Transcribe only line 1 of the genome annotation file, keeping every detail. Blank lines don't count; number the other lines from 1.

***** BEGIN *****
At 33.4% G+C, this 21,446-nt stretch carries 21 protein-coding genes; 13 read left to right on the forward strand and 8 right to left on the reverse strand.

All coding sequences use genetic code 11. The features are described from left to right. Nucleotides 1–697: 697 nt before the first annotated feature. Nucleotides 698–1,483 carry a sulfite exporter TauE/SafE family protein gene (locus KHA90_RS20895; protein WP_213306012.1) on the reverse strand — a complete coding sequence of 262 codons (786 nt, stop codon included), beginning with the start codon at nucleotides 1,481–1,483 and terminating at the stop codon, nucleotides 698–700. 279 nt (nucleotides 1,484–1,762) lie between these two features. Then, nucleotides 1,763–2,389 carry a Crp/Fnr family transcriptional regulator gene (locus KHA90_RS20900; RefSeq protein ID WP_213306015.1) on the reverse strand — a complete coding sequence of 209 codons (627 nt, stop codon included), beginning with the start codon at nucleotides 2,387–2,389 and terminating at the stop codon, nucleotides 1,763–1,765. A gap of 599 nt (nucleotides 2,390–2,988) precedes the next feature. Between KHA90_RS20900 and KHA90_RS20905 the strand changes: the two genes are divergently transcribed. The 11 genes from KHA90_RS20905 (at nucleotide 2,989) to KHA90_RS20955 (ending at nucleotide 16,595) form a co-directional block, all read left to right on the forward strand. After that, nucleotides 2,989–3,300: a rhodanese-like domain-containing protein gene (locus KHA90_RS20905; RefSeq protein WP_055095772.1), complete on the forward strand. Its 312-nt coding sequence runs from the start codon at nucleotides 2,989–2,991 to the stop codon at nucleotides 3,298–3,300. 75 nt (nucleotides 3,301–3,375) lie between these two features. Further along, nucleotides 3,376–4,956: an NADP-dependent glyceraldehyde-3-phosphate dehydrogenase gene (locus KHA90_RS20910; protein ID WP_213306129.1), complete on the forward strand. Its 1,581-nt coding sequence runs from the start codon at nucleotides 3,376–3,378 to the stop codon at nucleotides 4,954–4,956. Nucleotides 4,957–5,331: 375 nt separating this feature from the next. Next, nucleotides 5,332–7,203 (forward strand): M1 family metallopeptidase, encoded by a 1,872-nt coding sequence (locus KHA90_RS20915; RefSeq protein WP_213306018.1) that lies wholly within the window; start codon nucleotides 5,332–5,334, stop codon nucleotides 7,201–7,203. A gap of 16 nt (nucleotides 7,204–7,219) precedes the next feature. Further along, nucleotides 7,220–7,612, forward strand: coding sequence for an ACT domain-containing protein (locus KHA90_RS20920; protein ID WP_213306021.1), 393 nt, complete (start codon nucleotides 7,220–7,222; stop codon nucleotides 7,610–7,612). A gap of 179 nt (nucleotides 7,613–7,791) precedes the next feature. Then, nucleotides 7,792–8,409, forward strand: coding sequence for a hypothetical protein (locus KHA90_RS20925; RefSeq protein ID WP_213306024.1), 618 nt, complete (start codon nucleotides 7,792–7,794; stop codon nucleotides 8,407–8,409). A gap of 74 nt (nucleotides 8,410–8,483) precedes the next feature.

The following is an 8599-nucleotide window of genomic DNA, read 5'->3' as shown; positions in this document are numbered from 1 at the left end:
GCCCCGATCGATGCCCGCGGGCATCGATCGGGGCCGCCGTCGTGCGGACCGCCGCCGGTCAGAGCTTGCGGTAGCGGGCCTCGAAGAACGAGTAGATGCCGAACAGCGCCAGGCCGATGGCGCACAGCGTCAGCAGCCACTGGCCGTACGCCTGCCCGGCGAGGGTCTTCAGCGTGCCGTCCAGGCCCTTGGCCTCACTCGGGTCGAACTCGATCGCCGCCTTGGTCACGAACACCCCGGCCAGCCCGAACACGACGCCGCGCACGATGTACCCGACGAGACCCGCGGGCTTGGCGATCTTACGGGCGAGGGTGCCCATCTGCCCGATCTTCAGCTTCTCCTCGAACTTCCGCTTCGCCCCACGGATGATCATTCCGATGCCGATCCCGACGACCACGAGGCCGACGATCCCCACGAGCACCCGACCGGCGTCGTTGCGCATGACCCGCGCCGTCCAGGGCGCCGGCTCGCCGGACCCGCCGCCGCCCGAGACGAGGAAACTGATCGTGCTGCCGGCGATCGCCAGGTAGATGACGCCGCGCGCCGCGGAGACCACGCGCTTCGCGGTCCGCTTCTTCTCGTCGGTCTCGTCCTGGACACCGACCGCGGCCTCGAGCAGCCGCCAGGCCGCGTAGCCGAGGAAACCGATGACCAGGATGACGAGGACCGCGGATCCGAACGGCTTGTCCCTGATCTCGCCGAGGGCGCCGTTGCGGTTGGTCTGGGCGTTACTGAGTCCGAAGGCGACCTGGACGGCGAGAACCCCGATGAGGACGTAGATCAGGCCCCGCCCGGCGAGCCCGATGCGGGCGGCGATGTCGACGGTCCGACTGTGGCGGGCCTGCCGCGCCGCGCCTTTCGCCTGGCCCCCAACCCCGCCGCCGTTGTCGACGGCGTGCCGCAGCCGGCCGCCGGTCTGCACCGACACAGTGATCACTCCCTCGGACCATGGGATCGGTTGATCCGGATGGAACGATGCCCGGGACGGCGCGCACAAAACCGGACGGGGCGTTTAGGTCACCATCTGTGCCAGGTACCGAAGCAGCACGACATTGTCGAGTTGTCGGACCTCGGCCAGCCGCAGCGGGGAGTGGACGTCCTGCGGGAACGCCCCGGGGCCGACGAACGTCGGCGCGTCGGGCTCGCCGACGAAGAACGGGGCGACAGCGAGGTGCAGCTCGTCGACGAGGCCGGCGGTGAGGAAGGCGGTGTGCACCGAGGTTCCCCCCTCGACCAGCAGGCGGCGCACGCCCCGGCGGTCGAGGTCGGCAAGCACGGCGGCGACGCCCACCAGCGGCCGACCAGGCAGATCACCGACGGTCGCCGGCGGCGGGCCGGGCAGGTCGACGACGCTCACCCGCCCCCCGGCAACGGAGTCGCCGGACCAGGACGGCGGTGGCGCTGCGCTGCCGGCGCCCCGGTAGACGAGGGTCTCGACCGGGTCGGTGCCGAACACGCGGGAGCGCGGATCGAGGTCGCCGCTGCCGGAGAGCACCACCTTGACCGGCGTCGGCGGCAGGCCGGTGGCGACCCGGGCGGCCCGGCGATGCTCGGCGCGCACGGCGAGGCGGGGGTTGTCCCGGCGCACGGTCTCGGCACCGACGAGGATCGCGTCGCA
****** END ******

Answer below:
At 33.4% G+C, this 21,446-nt stretch carries 21 protein-coding genes; 13 read left to right on the forward strand and 8 right to left on the reverse strand.